Drawing Connections

I recently attended a life drawing class. In preparation, I dropped by a local art store, asked a lot of questions, and left with a few pencils, a sketchbook, and a book on how to draw figures. I’m not a visual artist, have never had any interest in being an artist, and have never had any art training. Much of the little I know comes from Bugs Bunny, like this explanation of pointillism:

So what was I doing at a life drawing class? Learning to write.

Writing is hard. I’ve had college classes on the subject, attended workshops, read books on writing, read books, and revised a lot. All of that has helped, but there’s still so much I don’t know. Like how to describe a person sitting with their back to you, in a way that is interesting and original. Exactly where are their arms? What muscles are visible? What curves are obvious? Where are the shadows? I hoped two hours looking at a person in different positions, and trying to capture those details visually, would help me notice those details. It did. It’s going to take more than two hours, but I’m already more confident about describing bodies.

I also learned the folly of attempting to draw an entire person in 15 or 30 minutes, especially when are you trying to remember the proportioning rules from your how-to-draw book. I had more luck drawing when I focused on one limb, or one area, such as the upper back. And it’s one area that a character might observe, such as how the back muscles bunch and stretch depending on the position of the head. For short poses, only a minute long, the best I could do was sketch a sense of person’s position – and again, that’s often all that’s needed for a written description. The time limited poses helped me focus on what was important.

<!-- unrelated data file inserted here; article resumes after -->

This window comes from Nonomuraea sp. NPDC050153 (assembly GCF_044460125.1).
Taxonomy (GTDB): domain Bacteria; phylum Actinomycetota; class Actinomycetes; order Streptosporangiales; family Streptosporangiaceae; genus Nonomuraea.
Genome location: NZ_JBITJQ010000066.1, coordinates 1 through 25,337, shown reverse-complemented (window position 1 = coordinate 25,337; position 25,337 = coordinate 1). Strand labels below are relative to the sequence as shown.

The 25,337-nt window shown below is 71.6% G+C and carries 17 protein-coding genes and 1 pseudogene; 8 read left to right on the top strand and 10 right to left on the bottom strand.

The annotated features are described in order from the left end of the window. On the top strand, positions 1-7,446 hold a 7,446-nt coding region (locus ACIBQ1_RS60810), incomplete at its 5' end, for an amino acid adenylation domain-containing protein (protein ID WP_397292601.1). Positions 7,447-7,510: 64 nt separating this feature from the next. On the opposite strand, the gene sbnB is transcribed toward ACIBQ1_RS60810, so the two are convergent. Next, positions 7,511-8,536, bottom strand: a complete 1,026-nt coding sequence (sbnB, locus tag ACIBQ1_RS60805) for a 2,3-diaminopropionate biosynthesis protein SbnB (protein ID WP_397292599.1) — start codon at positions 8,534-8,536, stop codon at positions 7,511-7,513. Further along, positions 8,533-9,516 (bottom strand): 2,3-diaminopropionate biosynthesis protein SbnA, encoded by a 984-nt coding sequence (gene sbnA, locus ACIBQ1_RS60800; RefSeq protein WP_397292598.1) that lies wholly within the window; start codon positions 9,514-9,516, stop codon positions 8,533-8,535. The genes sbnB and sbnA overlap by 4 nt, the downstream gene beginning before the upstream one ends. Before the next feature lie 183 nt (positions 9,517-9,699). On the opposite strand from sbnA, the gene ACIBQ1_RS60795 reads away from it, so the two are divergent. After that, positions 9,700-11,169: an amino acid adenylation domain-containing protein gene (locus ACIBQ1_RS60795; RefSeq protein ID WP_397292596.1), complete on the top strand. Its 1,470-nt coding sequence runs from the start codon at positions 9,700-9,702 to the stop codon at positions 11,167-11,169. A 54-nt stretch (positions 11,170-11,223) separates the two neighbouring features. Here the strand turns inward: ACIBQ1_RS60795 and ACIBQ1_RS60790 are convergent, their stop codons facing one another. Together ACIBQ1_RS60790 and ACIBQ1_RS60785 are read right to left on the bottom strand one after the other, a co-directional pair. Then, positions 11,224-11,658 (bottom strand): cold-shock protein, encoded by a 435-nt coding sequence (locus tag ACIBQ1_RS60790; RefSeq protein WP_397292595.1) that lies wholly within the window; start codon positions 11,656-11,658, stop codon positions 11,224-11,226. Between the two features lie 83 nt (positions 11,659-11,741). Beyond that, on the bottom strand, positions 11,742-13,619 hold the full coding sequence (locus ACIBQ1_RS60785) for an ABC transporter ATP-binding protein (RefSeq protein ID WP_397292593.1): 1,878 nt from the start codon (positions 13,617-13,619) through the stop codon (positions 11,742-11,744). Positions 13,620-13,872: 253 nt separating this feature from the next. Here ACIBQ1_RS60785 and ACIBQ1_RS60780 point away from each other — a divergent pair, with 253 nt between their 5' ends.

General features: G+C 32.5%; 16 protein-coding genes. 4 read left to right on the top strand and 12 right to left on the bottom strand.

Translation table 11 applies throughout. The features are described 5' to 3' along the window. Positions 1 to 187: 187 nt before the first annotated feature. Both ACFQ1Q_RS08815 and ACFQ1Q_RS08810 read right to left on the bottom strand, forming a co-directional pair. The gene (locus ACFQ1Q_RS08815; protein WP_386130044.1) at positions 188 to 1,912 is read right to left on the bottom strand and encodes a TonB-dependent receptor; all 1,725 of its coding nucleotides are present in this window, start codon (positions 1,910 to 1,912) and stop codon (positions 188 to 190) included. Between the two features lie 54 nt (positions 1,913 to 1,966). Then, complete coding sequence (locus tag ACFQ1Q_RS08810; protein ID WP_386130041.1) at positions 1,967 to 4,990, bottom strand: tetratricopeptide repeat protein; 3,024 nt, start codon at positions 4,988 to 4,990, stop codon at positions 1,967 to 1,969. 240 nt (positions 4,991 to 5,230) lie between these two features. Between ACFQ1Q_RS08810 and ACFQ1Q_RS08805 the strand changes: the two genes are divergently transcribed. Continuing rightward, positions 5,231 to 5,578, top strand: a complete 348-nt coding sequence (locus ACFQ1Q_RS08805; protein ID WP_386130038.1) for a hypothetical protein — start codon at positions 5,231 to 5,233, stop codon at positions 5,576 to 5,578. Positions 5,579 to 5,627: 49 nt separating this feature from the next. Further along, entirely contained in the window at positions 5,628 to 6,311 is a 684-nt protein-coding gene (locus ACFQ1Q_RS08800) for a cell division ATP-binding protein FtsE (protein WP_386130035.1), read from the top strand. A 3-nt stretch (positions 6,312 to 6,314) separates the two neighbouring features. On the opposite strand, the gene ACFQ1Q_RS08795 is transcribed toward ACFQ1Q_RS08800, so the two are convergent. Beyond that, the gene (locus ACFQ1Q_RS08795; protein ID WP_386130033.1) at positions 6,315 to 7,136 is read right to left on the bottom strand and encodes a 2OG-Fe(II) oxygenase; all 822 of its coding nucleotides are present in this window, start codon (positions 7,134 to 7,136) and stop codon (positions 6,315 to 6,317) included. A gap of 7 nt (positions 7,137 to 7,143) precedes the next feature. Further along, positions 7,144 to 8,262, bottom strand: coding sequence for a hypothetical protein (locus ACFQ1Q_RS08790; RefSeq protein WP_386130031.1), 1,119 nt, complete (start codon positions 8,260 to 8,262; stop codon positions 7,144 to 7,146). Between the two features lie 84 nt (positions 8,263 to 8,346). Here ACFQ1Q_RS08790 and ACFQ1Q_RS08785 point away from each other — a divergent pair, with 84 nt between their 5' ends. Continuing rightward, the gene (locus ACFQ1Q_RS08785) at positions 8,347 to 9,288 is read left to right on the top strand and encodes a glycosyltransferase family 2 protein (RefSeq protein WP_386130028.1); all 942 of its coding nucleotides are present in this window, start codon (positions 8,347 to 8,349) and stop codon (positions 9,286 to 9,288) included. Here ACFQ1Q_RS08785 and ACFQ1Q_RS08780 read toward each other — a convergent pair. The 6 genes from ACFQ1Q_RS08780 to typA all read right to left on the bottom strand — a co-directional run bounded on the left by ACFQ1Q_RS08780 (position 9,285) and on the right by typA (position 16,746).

Sketch of person sitting, back view.
Tim tries sketching. He has no plans to leave his day job, or give up writing.

Exploring creativity in different artistic pursuits is a common habit of several writers I know, and other writers. It’s a break, and a chance to exercise other parts of your brain and body. I like taking pictures, trying to capture key aspects of landscapes in the same way I was trying to capture the body at the drawing class. I’m also partial to writing limericks, which are good warm-up exercises for writing. (Blog posts are another exercise.) Since books can take months or years, it’s also fun to tackle a creative project that can be completed in a short period of time.

It’s important for everyone to learn new things. It keeps the brain healthy, and for writers, it gives you more material. Last year I drafted a romance novel where the main character is an artist. When I revise it, I can use what I learned from my little excursion into the art world.

If you are trying to write, try new things, and try being creative in other media and formats. You’ll gather material, meet new people (potential readers are good, no matter how introverted you are), and stretch your creative muscles. With a little sketch stretch, and a warm up blog post, I’m feeling ready for more work on the novel marathon.

Author: trc

Freelance writer, freelance editor, web consultant, and film studies scholar.

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